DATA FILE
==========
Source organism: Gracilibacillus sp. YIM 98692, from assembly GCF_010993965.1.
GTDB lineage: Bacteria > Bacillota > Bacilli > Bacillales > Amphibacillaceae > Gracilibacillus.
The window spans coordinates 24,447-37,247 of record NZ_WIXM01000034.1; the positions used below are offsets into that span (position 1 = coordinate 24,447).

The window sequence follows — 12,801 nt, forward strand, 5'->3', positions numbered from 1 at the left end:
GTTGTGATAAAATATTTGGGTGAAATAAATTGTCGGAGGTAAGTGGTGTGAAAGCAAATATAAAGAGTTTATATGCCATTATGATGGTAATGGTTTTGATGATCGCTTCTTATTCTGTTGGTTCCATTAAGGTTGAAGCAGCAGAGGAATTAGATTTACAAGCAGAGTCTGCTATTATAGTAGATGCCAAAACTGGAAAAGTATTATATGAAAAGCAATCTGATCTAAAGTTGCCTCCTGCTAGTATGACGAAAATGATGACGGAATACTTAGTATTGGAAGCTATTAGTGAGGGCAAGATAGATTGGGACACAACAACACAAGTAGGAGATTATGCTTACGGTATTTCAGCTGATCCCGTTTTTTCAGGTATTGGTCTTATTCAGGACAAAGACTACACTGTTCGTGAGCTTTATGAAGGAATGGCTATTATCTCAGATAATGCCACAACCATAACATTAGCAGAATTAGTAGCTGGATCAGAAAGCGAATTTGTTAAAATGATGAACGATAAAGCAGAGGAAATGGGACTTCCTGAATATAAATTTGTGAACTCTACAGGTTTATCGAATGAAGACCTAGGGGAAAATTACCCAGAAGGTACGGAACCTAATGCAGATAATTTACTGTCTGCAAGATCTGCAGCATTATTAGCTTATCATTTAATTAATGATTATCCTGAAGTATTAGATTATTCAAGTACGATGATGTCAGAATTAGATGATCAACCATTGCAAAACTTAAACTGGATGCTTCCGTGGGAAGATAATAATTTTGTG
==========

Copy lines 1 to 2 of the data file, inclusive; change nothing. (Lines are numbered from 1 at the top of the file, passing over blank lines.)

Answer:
Source organism: Gracilibacillus sp. YIM 98692, from assembly GCF_010993965.1.
GTDB lineage: Bacteria > Bacillota > Bacilli > Bacillales > Amphibacillaceae > Gracilibacillus.